In reaching its conclusion, this Court went through a lengthy examination of the jury pardon doctrine, noting its numerous inherent flaws. Namely, despite recognizing that the jury pardon doctrine had “become a recognized part of the [criminal legal] system” in Florida, id. at 959, this Court described jury pardons as having a “suspect pedigree,” id., and as being “without legal foundation,” id. at 958. This Court also noted that “[b]y definition, jury pardons violate the oath jurors must take before trial, as well as the instructions the trial court gives them.” Id. This Court described those violations as follows:
Although the jury also is instructed about lesser-included offenses, the instruction specifically allows the jury to consider a lesser-included offense only if it “decide[s] that the main accusation has not been proved beyond a reasonable doubt.” Fla. Std. Jury Instr. (Crim.) 3.4. The United States Supreme Court restates these instructions as a simple duty: “Jurors ․ take an oath to follow the law as charged, and they are expected to follow it.” United States v. Powell, 469 U.S. 57, 66 (1984) (citing Adams v. Texas, 448 U.S. 38 (1980)).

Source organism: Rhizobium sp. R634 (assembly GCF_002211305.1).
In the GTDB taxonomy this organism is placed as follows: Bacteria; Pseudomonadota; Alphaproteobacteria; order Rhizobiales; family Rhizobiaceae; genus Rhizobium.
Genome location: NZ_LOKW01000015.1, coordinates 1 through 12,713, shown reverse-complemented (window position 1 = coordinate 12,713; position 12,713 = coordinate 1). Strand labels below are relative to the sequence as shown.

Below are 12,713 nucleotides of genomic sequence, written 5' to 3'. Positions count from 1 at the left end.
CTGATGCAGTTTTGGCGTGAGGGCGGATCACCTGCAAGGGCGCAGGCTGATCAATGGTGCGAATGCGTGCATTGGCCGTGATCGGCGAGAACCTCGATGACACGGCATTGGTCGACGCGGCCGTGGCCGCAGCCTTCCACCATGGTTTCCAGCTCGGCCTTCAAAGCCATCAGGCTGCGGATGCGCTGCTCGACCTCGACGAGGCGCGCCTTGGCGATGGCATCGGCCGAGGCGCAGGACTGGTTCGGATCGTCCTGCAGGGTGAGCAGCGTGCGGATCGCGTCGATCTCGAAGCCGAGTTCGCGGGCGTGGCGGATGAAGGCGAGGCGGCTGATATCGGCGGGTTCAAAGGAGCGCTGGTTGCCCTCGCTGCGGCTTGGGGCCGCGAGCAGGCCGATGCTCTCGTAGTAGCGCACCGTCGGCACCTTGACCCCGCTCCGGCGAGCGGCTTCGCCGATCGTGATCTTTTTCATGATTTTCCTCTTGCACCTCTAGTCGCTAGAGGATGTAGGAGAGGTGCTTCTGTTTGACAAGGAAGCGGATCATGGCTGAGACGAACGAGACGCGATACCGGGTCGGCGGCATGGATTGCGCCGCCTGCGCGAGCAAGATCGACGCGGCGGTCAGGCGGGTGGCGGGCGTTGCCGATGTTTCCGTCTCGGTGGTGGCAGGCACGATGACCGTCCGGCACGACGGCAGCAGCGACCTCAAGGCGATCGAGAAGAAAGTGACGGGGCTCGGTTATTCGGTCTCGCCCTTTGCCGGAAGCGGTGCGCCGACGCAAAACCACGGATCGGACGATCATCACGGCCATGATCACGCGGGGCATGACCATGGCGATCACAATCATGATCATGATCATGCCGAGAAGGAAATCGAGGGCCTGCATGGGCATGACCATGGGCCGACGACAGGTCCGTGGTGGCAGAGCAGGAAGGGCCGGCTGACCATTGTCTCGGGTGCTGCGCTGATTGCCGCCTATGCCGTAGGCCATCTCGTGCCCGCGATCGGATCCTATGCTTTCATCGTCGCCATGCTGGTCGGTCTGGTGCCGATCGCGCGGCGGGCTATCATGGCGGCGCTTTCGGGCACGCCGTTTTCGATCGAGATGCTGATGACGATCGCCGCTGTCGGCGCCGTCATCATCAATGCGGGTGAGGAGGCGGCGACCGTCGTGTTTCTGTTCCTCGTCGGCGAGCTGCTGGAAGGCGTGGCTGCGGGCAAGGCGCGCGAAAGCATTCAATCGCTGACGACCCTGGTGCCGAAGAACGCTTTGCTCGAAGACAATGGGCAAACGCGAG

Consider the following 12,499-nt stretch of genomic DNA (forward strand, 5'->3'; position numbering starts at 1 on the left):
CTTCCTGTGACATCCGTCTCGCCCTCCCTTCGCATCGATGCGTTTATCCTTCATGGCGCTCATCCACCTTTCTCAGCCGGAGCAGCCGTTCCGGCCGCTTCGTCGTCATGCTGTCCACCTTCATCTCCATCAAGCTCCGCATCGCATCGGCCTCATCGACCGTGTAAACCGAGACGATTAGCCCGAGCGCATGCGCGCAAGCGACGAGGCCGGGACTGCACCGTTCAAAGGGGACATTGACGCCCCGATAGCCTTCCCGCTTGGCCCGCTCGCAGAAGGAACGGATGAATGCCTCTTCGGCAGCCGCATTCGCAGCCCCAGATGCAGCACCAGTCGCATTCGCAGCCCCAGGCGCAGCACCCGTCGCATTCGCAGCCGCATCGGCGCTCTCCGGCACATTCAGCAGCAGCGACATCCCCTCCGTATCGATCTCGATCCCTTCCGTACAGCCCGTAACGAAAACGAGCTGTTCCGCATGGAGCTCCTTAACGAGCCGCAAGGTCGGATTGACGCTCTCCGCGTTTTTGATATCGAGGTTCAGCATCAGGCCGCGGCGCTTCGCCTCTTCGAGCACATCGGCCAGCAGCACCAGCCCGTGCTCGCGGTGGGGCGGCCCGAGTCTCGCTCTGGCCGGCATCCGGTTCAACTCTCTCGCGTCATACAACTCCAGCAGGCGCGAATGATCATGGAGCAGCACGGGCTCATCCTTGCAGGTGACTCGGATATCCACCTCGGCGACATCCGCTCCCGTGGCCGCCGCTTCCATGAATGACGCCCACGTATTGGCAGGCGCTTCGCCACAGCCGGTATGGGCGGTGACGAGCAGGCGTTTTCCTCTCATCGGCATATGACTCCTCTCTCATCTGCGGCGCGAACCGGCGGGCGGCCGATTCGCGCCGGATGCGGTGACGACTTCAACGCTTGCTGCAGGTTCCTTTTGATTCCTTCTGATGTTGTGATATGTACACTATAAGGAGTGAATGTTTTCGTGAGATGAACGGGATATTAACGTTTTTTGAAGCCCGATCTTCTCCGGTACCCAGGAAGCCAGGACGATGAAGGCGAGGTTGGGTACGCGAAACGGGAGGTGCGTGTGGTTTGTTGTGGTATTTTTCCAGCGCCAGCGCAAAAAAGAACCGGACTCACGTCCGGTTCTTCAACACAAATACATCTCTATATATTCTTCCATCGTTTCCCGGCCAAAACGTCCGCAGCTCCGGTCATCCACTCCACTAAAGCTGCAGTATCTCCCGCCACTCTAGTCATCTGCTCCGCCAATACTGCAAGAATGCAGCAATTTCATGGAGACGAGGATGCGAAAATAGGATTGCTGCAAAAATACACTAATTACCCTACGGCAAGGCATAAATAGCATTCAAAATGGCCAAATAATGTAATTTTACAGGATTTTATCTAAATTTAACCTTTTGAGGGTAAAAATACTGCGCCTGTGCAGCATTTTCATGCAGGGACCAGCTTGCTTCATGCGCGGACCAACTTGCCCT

Id. (alterations in original).
Sanders eventually held that as a matter of law, “[t]he possibility of a jury pardon cannot form the basis for a finding of prejudice.” Id. at 960. In so holding, Sanders repeatedly noted that the defendants had not raised any issues which called into question the juries' findings of guilt beyond a reasonable doubt as to the charged crimes. Id. at 957, 960.